Saadi Yacef (whose name was sometimes rendered Yacef Saadi) was born in the bustling Casbah district of Algiers on Jan. 20, 1928, to illiterate ethnic Berber parents — they spoke Berber rather than French or Arabic — who had moved from the Kabylia region of northern Algeria.

He was a 17-year-old apprentice baker when he joined the leftist Algerian People’s Party (PPA) until it was outlawed by the French colonial authorities, and he joined the Movement for the Triumph of Democratic Liberties, known by its French abbreviation, MTLD.

Between the ages of 21 and 24, he lived in France, where he felt firsthand the racism against North Africans that to a large extent still exists. When he returned to Algiers, he committed himself to fighting for a free Algeria. He joined the FLN as soon as the War of Independence started in 1954 and, within two years, became the group’s military chief in the capital.

As his character in “The Battle of Algiers” shows, he was involved in killings and bomb attacks against French soldiers and civilians, as well as Algerian pieds noirs. Perhaps most famously, or infamously, Arab Muslim women put on makeup to look French and mingle with European women before blowing up several targets, including a milk shake parlor full of women and children, as dramatized in the movie.

Although Mr. Yacef and the director Pontecorvo were clearly pro-independence and anti-French colonialism, both were credited by film critics for steering away from outright propaganda and showing the human face, even the humanity, of the French they considered the enemy. The French were portrayed not as monsters but as decent people who failed to understand that occupation was bound to face resistance.

The main French character in the film is the charismatic paratrooper Col. Mathieu, played by Jean Martin, the only professional actor in the production, who fights fire with fire in the Casbah through torture, mass arrests and blowing up the homes of “terrorists” before handing out candy to children. In cool French style, he calls his dirty war with the FLN “Operation Champagne.”

As for Mr. Yacef, he told Bloomberg News in 2007 that the FLN’s tactics were “part of a whole strategy that included mass participation. It was specifically targeted at occupiers, not just anybody. . . . We killed women, yes, and took fetuses out of their wombs. But ours was for liberation. This was our only means against a cruel enemy.”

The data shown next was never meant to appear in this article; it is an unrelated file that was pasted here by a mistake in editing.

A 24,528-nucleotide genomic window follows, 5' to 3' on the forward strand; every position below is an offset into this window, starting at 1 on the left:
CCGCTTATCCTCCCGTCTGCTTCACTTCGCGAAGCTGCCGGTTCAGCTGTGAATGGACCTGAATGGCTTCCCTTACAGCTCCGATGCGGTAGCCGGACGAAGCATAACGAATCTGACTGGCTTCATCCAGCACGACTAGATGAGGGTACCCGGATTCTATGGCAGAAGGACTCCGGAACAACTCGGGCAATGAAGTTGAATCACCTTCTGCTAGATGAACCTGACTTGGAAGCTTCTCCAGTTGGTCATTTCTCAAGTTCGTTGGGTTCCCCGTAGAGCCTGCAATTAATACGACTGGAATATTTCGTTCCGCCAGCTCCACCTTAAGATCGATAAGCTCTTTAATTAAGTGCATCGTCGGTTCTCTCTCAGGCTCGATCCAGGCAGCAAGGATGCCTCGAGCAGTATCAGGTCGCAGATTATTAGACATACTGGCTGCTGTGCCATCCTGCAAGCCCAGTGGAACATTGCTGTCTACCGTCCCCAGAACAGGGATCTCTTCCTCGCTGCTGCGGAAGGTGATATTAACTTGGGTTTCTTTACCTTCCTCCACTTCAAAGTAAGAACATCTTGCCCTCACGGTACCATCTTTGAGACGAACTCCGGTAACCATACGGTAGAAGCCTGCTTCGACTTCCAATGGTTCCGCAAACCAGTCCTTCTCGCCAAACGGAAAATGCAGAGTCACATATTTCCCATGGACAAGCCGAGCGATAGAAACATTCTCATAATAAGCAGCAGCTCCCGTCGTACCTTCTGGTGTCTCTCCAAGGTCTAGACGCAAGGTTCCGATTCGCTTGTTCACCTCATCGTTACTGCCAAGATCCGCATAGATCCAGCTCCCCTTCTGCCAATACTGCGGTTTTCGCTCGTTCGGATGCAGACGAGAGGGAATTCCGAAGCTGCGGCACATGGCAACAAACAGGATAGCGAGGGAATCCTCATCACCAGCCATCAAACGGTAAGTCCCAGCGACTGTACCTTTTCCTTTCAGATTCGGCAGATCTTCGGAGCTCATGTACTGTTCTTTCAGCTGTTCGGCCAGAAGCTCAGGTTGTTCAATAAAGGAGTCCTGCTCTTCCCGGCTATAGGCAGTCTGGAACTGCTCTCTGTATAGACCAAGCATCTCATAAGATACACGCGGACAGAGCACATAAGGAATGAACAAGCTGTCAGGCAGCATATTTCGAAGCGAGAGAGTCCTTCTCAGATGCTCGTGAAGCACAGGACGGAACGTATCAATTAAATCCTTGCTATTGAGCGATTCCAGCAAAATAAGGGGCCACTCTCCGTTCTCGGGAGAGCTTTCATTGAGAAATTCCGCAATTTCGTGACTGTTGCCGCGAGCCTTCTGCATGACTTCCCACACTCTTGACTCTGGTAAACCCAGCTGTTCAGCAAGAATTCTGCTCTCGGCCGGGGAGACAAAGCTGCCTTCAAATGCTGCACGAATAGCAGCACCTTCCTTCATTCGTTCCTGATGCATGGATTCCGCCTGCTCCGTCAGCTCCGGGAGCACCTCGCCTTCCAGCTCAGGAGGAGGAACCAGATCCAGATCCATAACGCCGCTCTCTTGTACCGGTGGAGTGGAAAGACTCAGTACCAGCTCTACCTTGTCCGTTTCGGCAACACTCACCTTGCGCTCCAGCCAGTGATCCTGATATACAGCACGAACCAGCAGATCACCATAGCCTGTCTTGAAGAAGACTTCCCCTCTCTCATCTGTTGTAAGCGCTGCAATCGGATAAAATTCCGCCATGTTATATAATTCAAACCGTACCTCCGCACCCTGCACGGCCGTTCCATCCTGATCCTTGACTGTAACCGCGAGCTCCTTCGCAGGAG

In the same interview, he said the FLN, as a political party, had “botched” its rule in Algeria after the war, opening the door to the rise of Islamic extremists, including many inspired by al-Qaeda and its 9/11 attacks. “Through mismanagement, we created the monster,” he told Bloomberg.

When a rerelease of “The Battle of Algiers” was being shown in Edinburgh, Scotland, in 2007, Mr. Yacef told an interviewer from the Sunday Herald newspaper that he had “pissed my pants” during some of his urban guerrilla operations but that these were “les plus belle années de ma vie (the most beautiful years of my life).” He recalled that French paratroopers had blown up his fellow fighter Ali La Pointe in a nearby house.

“When I was arrested, I thought I would be killed there and then because I was so high up in the FLN,” he told the Sunday Herald. “The executions were always done at dawn, so when I saw the sun coming through the prison bars, I knew I was going to live through another day. But I was very certain that I would be executed.

“I wasn’t frightened of dying,” he continued. “What frightened me was that when I was led to the guillotine I wouldn’t be lucid enough to say the words, ‘Long live Algeria!’ ”.